Lemonade with a twist
For classic homemade lemonade, strain off ¼ cup of liquid from your ginger bug, and add ½ cup lemon juice, 3 cups of filtered or spring water, and the zest of 2 lemons. Serve chilled, with plenty of ice. Perfect for lazy summer afternoons.
If you’re looking for something a little more eye-catching, try some pretty-in-pink Pomegranate Punch. Simply take ¼ cup of ginger bug liquid, add 2 cups of pomegranate juice and 1 ½ cups of filtered or spring water, chill and serve.
Tea-lovers will enjoy the sophisticated herbal taste of sparkling peach tea. To make, brew 3 ½ cups of green tea, and cool completely (hot liquids will kill your ginger bug), add 1 finely diced peach, and ¼ cup of ginger bug liquid.
Ginger beer bug
Perhaps the most obvious choice is to enhance the natural ginger flavour of your bug. Ginger adds heat and aromatic flavour to drinks and cookery can be used to turn your bug into a fiery and refreshing ginger beer.
Take ¼ cup of ginger bug liquid, add 3 ½ cups of filtered or spring water, 1 tbsp lemon juice, 4 to 6 tbsp of sugar, and 1 to 4 tbsp grated ginger, according to taste
Leave to ferment for 3 days, stirring daily, and when the bubbles form, strain into a flip-top bottle and leave for a further 3 to 5 days.
But if ginger isn’t really your thing, why not try making a turmeric bug instead? Turmeric has health benefits of its own, including anti-inflammatory and antioxidant effects, and the fermentation process makes it easier for the body to absorb. The milder flavour of the turmeric bug is perfect for zesty lemon and lime sodas.
Ginger bug vs ginger beer plant
The ginger bug is sometimes confused with the ginger beer plant, and while the two are similar, there are some key differences. Both are soda starter cultures that use lactobacilli bacteria to ferment sugar, but while a ginger bug can be made from scratch at home, the ginger beer plant is a pre-existing bacterial culture that has been passed down through the centuries.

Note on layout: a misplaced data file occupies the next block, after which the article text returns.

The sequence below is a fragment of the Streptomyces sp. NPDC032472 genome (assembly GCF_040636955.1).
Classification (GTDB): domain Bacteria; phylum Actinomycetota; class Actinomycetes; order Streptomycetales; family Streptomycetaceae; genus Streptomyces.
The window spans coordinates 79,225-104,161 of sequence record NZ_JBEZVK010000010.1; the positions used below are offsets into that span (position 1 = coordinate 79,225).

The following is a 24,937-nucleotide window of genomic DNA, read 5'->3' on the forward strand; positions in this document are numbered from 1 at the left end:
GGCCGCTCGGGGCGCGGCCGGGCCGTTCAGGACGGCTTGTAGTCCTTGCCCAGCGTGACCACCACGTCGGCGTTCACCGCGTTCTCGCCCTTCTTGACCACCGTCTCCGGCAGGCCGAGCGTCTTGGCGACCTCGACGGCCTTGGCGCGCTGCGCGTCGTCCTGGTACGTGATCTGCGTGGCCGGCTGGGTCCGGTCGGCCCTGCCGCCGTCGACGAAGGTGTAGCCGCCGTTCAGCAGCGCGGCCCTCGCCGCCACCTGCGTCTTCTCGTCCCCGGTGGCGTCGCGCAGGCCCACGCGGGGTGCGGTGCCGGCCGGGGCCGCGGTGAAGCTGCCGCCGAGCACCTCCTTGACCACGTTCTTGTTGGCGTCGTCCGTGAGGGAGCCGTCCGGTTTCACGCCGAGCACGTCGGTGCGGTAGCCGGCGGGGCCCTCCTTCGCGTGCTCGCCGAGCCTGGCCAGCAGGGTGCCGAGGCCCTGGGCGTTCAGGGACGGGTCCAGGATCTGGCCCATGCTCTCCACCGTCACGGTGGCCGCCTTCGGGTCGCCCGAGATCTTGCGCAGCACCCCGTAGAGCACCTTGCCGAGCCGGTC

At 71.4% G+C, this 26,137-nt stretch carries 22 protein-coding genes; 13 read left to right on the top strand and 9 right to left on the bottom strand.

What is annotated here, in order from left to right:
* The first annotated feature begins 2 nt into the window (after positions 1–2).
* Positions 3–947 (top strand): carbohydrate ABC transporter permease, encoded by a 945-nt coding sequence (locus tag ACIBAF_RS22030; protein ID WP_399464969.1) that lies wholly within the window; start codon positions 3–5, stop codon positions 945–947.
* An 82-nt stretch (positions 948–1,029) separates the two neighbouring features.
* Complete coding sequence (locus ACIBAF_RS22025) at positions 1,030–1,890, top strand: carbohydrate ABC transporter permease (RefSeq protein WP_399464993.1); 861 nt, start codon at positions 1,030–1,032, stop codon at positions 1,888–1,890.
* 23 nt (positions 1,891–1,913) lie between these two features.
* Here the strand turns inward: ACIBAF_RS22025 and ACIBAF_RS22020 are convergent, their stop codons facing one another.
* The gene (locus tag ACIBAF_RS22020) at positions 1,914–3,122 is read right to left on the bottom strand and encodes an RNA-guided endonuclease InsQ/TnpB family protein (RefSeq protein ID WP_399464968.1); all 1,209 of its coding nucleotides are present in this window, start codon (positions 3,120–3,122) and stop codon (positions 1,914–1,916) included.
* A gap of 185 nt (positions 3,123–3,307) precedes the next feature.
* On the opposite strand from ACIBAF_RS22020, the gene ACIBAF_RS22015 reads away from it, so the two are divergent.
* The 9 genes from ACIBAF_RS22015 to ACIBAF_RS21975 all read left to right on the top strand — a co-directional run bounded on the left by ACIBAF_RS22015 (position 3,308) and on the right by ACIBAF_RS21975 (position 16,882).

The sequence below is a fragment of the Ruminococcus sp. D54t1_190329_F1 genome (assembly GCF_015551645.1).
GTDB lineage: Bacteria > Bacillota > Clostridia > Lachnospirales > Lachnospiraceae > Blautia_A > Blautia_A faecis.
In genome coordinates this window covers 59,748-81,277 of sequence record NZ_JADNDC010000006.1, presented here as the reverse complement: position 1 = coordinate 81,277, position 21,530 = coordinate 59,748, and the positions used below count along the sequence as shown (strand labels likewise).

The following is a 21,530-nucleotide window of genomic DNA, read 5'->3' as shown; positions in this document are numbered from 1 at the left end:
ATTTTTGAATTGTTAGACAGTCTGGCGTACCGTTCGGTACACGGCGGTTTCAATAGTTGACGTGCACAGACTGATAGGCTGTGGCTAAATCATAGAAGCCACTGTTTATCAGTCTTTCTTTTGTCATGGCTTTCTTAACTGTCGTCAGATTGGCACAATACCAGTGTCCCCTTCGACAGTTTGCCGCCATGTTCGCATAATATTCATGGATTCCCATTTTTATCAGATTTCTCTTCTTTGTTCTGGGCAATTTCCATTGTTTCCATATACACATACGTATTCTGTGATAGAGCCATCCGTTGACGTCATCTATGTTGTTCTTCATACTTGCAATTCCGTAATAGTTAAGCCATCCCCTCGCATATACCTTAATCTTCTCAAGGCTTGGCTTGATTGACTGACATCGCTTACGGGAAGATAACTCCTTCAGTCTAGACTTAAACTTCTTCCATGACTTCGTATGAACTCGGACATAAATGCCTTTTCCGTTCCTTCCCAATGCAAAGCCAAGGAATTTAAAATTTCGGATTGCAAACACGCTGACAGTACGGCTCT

They look different, too. Ginger bug is a liquid, while the ginger beer plant looks like a cluster of gelatinous white crystals. In theory, you can use either one to add bubbles to your homemade sodas, but to get hold of some ginger beer plant, you need to get it from someone with an existing colony. Ginger bugs are the easier option for most people, as all you need is ginger, sugar and water.
Garum is an ancient ingredient that had been broadly overlooked for hundreds of years before it gained popularity in New Nordic cuisine. Kiki Aranita takes a deep dive into the world of this oft-forgotten fermented flavour-booster.
The difference between rye whiskey and bourbon whisky is in the mix of grains used in fermentation, known as the ‘mash bill.’ Under US law, rye must have a mash bill of 51% rye or higher, while bourbon must have a mash bill of 51% corn or higher.
There’s nothing quite like a mulled wine, whether it’s outdoors at a bustling Christmas market, or sat in front of the fireplace in your snug new Christmas slippers. But mulled wine isn’t the only option. So why not try a cup of mulled gin if you haven’t already?
Geranium's Rasmus Kofoed has decided to stop serving meat at the restaurant currently ranked number two on the World's 50 Best Restaurants list. But the Danish chef isn't yet willing to go purely plant-based.